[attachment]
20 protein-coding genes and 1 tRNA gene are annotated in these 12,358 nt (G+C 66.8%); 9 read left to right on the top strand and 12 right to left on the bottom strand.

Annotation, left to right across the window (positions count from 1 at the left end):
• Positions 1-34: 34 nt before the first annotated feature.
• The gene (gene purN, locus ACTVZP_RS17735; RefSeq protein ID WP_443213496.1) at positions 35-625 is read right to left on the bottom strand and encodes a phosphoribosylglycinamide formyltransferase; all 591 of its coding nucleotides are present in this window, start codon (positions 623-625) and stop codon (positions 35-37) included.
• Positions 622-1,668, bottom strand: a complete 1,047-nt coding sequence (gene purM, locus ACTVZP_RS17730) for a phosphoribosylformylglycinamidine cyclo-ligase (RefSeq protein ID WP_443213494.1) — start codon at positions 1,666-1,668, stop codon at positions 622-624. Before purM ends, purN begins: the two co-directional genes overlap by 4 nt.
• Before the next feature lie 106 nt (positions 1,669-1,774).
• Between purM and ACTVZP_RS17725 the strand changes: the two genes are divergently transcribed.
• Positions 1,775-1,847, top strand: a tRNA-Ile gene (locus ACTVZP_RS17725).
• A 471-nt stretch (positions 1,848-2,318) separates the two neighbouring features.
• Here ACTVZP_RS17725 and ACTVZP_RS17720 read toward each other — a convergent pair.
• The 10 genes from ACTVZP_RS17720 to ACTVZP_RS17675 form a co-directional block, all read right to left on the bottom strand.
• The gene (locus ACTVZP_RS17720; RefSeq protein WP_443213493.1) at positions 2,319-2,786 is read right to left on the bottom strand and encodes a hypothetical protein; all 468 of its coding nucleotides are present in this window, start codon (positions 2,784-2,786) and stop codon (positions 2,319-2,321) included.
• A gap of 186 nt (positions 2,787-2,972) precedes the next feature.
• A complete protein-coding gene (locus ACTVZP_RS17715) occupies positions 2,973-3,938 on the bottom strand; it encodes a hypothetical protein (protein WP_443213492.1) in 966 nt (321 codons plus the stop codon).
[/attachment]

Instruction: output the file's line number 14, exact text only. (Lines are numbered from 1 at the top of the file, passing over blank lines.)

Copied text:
• A complete protein-coding gene (locus ACTVZP_RS17715) occupies positions 2,973-3,938 on the bottom strand; it encodes a hypothetical protein (protein WP_443213492.1) in 966 nt (321 codons plus the stop codon).